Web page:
4. Had an two phone interviews for essentially the same job with one large company in two different locations (and thus, two different hiring managers and HR reps). They both asked the same type of questions and I gave the same answers. One of the positions gave me an on-site interview and the other gave hilariously negative feedback about how I never answered the questions, but I just "talked" and of course, I was not granted an on-site interview. I'm still baffled by this and naturally, the one that I apparently gave negative answers was in a location I'd prefer to stay the rest of my life.

    My life in a nutshell...

    ReplyDelete
  5. Can confirm. At my institution they hired 5 people in the last 2 years, and 3 of them were so godawful that they were fired after a year. You'd think that nowadays the applicant pool was so deep that you could pick a CV at random and that person would be decently competent at their task. But bad leadership invariably makes bad choices. The interviewing process here is way worse than random choice.

    ReplyDelete
    Replies
    1. I'm not convinced that the hiring pool is as deep as we like to think. Lots of people look good on paper, then turn out to have zero soft skills or are just a**holes. I'll agree that there are lots of talented scientists out there, but that's not enough anymore.

      Delete
    2. One of the three was clearly part of a citation ring, another wrote a really appalling thesis. The third one, a five-minute conversation would have been sufficient to recognize that they had no clue. It wasn't a lack of soft skills, they looked bad even on paper, God knows what possessed the committee.

      Delete
    3. maybe some key phone calls from the candidates' advisors?

      Delete
  6. Maybe someday they will just use our social network pages to access whether or not we have the right psychology. A chemist who used to work at Chevron told me that at their interviews they look for people who are shy and nice, the idea being that shy people won't give problems. I confirmed with this person's boss. He said they got hired because the other candidate seemed like he wanted to move up in the company (and he said it in a way that made it sound like the candidate is a jerk for wanted to advance). The awesome thing is that the chemist got her MBA paid for by Chevron and then left.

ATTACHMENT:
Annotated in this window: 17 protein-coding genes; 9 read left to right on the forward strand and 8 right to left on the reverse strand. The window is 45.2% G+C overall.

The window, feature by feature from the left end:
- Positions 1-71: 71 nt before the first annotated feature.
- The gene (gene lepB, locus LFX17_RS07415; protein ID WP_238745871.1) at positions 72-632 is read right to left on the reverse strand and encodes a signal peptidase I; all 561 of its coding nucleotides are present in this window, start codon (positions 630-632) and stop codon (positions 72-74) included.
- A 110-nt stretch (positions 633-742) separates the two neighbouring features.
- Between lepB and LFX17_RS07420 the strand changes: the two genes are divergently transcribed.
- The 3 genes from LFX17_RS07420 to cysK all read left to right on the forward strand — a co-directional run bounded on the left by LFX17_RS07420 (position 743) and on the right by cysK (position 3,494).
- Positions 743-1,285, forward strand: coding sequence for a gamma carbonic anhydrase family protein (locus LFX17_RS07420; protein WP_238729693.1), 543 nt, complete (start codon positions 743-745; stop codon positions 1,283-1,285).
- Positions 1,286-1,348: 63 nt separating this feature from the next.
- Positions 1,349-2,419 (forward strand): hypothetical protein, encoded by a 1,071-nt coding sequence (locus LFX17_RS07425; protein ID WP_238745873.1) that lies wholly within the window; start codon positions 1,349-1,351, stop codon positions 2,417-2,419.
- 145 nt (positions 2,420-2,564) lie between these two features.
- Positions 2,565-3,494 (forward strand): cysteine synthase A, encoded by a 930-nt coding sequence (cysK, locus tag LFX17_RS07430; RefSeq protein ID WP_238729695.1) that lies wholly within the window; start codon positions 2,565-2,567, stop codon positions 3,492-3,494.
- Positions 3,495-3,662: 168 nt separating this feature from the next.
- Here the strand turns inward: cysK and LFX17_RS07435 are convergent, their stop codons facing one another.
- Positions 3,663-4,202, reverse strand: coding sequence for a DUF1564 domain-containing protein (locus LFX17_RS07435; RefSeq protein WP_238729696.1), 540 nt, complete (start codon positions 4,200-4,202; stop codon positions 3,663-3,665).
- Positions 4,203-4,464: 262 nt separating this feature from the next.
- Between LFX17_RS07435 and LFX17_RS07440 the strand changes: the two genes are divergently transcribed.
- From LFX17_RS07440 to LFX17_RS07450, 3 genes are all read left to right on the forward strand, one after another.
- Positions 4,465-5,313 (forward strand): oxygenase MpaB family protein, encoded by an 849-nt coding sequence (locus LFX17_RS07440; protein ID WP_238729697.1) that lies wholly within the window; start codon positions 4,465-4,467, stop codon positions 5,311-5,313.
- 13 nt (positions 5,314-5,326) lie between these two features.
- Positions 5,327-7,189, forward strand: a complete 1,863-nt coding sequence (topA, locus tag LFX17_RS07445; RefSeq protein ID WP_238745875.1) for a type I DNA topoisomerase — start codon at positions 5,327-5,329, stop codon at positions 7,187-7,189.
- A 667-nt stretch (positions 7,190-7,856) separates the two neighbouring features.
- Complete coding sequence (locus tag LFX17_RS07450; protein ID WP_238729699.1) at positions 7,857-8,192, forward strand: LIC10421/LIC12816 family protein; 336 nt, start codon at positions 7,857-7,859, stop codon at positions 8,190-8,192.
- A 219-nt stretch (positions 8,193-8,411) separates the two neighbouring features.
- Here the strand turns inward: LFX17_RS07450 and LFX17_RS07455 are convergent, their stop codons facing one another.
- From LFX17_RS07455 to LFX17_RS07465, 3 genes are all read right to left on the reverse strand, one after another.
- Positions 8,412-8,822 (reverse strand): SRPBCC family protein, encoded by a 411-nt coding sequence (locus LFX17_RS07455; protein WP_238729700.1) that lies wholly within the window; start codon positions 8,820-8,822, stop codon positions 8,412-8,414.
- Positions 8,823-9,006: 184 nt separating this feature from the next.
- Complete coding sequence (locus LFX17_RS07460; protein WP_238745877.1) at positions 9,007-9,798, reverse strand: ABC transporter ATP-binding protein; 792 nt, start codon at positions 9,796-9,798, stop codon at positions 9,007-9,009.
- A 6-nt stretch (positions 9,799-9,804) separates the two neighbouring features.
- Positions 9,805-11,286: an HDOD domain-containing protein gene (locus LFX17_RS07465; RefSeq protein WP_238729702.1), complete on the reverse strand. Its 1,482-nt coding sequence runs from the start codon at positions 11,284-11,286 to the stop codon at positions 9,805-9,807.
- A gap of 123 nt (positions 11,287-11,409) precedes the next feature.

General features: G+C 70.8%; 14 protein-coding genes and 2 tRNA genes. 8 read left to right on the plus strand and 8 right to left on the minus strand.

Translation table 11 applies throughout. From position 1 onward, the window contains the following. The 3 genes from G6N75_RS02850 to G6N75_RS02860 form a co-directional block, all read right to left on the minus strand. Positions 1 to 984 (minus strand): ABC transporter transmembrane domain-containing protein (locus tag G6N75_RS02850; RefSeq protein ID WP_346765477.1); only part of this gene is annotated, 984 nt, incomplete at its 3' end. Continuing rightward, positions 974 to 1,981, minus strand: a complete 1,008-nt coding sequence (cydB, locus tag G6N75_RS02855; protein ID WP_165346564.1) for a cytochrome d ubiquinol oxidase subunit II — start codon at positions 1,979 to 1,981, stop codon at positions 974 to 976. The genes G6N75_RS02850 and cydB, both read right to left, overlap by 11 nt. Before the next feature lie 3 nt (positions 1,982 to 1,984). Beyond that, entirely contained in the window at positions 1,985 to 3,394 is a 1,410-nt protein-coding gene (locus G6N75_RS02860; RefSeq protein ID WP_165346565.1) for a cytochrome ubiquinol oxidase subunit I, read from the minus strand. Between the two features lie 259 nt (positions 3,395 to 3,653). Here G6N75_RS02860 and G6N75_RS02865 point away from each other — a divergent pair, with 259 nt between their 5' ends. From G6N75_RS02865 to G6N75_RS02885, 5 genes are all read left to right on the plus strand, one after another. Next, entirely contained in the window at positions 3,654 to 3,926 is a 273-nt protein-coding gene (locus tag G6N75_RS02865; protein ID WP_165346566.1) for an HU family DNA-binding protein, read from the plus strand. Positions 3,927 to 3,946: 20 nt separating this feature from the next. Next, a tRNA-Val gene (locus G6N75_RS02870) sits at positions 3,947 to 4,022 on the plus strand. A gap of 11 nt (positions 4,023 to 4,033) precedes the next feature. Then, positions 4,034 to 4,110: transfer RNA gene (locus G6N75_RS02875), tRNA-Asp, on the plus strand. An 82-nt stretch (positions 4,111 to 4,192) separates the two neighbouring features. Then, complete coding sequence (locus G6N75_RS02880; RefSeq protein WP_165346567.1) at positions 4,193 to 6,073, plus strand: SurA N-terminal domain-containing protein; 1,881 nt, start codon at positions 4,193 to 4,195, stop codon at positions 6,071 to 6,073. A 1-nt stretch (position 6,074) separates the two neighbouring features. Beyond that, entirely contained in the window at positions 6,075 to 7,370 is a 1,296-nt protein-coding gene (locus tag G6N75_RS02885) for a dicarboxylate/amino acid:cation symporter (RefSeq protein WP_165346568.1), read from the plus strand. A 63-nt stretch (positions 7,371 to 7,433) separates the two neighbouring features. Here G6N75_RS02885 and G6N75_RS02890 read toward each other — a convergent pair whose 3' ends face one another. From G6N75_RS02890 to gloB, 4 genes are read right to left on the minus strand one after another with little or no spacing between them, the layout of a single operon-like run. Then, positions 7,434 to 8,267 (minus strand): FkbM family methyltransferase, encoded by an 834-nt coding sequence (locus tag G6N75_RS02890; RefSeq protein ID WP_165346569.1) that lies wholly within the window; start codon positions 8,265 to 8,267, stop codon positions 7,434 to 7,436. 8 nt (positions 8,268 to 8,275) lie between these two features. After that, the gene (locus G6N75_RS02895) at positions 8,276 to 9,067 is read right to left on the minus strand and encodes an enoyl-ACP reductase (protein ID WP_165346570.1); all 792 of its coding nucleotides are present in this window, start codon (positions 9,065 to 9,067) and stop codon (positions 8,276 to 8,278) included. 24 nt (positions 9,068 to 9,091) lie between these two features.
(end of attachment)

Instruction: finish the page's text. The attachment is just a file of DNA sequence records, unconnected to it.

ReplyDelete
  7. On the other hand I had been or interviewed at places that appeared highly organized in interview process that assigned interviewers particular questions, occasionally duplicated or slightly varied probes, where I did not see any any more effective than free from mode. Unless a real effective liar/psychopath most people can not hide their natures and thus get a good read on who they are and how likely to fit regardless of the approach but it is also critical to check references.

    ReplyDelete
  8. A great interview would be one where the candidate enters a dimly lit room and is seated at a table with a hookah on it while the Jefferson Airplane's "White Rabbit" plays softly in the background ... .

    ReplyDelete
    Replies
    1. Read qvxb's comment and immediately imagined Laurence Fishburne offering me the red pill or the blue pill - technical ladder or management ladder. I don't know why, just did.

      Delete
  9. I hate behavior-based interviewing. It was done where I worked, all the interviewers were given the usual list of questions to ask. I could never figure out why they would waste researchers' time doing candidate interviews if we were supposed to ask questions from a list. One year at the annual recruiting kickoff I asked the organizers that if they were going to insist on providing the questions, could I please have the list of correct answers to go with it? They looked at me blankly, then rather angrily, and I was labeled a troublemaker. That said, I would put my success/failure rate of candidate selection up against anyone else there, and I know for sure I recommended against some spectacularly horrible hire decisions (and who apparently did really well at behavioral based interviewing)

    ReplyDelete
  10. Behavior type questions lead to a lot of planning and rehearsing and probably doesn't even get to the best or most demonstrative answer. I'd say they're best at indicating preparation on the part of the candidate. Just about anyone has problem solved (especially if you made it through grad school) or had to resolve a conflict between themselves and their coworkers or boss, but fewer people have turned that into anything approaching a coherent narrative. Not flubbing a question like that is more indicative of due diligence about interviewing.

    ReplyDelete
  11. Anon 2:55: couldn't agree with you more! I spent two years looking for a job after getting my phd. At the end, I googled "most common interview questions", wrote a paragraph answer to about 50 of them, put them on flash cards, and spent a weekend at a park rehearsing them. Got a very nice job offer shortly afterward...

    ReplyDelete